Brands become credible only through the persistence and repetition of their value proposition. BMW has had the same promise since 1959. Through time they become a quasi contract, unwritten but most effective. This contract binds both parties. The brand must keep its identity, but permanently increase its relevance. It must be loyal to itself, to its mission and to its clients.
Each brand is free to choose its values and positioning, but once chosen and advertised, they become the benchmark for customer satisfaction. It is well known that the prime determinant of customer satisfaction is the gap between customer’s experiences and their expectations.
The brand’s positioning sets up these expectations. As a result, customers are loyal to such abrand. This mutual commitment explains why brands, whose products have temporarily declined in popularity, do not necessarily disappear. A brand is judged over the long term: a deficiency can always occur. Brand trust gives products a chance to recover. If not,Jaguar would have disappeared long ago: no other brand could have withstood the detrimental effect of the decreasing quality of its cars during the 1970s. That is a good illustration of one of the benefits a brand brings to a company.
The brand contract is economic, not legal. Brands differ in this way from other signs of quality such as quality seals and certification. Quality seals officially and legally testify that a given product meets a set of specific characteristics,previously defined (in conjunction with public authorities, producers/manufacturers and consumers) so as to guarantee higher level of quality and distinguishing it from similar products. A quality seal is collective brand controlled by a certification agency which certifies a given product only if it complies with certain specifications. Such certification is thus never definitive and can be withdrawn (like ISO).
Brands do not legally testify that a product meets a set of characteristics. However, through consistent and repeated experience of these characteristics, a brand becomes synonymous with the latter. A contract implies constraints. The brand contract assumes first of all that the various functions in the organization all converge: R&D, production, methods, logistics,marketing, finance. The same is true of service brands: as the R&D and production aspects are obviously irrelevant in this case, the responsibility for ensuring the brand’s continuity and cohesion pass to the management and staff, who play an essential role inclientele relationships.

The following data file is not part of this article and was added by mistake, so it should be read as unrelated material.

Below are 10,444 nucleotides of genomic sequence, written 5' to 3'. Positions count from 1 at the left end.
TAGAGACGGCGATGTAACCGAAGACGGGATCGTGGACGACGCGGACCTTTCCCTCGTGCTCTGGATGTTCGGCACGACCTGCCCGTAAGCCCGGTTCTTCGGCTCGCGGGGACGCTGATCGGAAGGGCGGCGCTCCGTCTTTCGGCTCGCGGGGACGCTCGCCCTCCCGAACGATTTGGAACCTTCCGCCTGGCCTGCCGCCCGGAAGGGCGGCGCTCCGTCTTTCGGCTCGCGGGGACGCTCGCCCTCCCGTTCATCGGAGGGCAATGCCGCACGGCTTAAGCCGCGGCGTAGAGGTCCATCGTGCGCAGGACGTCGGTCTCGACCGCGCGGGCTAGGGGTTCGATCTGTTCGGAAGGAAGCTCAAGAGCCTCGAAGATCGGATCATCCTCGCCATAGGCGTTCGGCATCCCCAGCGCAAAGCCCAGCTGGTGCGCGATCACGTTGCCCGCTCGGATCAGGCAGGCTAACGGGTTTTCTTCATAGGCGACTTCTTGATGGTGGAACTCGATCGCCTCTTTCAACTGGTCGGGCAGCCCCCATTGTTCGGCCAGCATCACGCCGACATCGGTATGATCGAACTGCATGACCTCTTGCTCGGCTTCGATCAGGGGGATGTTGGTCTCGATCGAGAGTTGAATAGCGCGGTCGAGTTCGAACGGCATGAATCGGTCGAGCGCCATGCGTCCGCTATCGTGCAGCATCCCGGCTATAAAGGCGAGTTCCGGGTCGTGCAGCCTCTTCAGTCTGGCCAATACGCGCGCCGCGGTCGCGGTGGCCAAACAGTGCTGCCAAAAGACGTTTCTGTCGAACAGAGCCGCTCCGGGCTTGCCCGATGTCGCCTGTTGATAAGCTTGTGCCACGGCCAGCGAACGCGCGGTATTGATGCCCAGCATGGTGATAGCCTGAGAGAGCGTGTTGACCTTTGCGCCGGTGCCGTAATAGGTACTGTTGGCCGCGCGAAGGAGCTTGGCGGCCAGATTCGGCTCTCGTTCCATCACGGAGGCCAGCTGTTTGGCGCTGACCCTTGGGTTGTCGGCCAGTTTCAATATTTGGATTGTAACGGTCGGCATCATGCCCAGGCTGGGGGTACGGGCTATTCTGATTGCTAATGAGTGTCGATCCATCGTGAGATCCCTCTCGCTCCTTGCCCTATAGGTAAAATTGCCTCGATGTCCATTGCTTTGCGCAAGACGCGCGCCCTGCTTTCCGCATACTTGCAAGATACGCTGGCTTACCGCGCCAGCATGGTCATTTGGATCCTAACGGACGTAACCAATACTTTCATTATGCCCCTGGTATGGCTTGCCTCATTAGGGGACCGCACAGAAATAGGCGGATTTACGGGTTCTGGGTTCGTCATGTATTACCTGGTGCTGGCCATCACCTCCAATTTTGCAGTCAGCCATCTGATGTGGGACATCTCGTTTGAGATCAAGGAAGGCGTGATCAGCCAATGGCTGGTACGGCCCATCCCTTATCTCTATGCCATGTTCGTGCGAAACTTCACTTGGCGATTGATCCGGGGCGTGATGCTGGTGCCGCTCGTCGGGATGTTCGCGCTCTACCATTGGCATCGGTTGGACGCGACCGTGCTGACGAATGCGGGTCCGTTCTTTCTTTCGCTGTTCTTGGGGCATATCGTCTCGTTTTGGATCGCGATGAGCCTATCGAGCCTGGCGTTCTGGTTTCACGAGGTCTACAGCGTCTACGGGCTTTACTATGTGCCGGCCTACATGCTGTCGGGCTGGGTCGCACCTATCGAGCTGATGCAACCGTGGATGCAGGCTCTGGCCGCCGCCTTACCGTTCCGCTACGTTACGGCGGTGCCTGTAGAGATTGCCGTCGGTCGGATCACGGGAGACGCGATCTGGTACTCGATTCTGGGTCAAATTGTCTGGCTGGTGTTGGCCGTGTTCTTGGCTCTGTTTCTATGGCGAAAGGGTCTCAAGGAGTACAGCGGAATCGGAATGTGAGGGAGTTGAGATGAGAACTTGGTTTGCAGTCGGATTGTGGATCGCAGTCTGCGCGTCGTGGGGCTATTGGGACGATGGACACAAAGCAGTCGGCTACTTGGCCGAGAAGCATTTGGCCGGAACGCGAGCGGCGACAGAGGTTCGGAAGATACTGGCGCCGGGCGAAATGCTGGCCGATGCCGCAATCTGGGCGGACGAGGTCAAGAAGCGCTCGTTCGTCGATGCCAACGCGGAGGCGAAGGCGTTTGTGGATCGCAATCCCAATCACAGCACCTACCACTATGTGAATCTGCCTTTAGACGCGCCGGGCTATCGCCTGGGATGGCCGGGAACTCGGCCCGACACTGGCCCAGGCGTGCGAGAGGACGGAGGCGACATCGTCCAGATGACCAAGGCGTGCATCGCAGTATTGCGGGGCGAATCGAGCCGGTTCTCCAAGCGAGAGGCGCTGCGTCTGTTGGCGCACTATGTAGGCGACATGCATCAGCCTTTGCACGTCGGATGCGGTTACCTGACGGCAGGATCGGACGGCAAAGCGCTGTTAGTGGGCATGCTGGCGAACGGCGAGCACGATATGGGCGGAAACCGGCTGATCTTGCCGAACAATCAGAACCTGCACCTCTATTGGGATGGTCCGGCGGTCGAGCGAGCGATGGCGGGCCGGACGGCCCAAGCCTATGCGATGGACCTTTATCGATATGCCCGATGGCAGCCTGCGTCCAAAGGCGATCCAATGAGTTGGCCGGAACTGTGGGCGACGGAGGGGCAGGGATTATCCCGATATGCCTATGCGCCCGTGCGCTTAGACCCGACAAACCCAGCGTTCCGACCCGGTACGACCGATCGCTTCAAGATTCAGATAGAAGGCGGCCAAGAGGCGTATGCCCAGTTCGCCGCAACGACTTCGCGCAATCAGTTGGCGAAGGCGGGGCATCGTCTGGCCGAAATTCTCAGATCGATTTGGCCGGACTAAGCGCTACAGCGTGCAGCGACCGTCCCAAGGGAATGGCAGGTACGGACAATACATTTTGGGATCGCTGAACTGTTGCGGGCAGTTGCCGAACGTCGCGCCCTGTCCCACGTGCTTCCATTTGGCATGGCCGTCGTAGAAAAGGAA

The brand contract requires internal as well as external marketing. Unlike quality seals,brands set their own ever-increasing standards. Therefore, they must not only meet the latter but also continuously try to improve all their products, even the most basic ones, especially if they represent most of their sales and hence act as the major vehicle of brand image;in so doing, they will be able to satisfy the expectations of clients who will demand that the products keep pace with technological change.
They must also communicate and make themselves known to the outside world in order to become the prototype of segment, a value or a benefit. This is a lonely task for brands, yet they must do it to get the uniqueness and lack of substitutability they need. The brand will have to support its internal and external costs all on its own. These are generated by the brand requirements,which are to:
Strong brands thus bring about both internationalization and external federalisation. They create their company’s panache and impetus. That is why some companies switch their own name for that of one of their starbrands: BSN thus became Danone, CGEbecame Alcatel. In this respect, the impact of strong brands extends far beyond most corporate strategies.
These only last while they are in the making, after which they either vanish or wind up as pompous phrases(‘a passion for excellence’) posted in hallways. In any case, the corporate brand is the organization’s external voice and, as such, it remains both demanding and determined to constantly outdo itself, to aim ever higher.
Becoming aware that the brand is a contract also means taking up many other responsibilities that are all too often ignored. In the fashion market, even if creators wish to change after a while, they cannot entirely forget about their brand contract, which helped them to get known initially, then recognized and eventually praised.
In theory, both the brand’s slogan and signature are meant to embody the brand contract. A good slogan is therefore often rejected by managing directors because it means too much commitment for the company and may backfire if the products/ services do not match the expectations the brand has created so far.
In too many cases brands are seen as mere names: this is very evident in some innovations committee meetings, where new products are reallocated to different brands of the portfolio many times in the same meeting. One brand name or another is perceived as making no difference. Taking the brand seriously, as it is(that is, as a contract) is much more demanding. It also provides higher returns.
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Strategic Brand Management Tutorial
Brand Equity In Question
Strategic Implications Of Branding
Brand And Business Building
From Private Labels To Store Brands
Brand Diversity: The Types Of Brands
The New Rules Of Brand Management
Brand Identity And Positioning
Launching The Brand
The Challenge Of Growth In Mature Markets
Sustaining A Brand Long Term
Adapting To The Market: Identity And Change
Growth Through Brand Extensions
Handling Name Changes And Brand Transfers
Brand Turnaround And Rejuvenation
Managing Global Brands
Financial Valuation And Accounting For Brands
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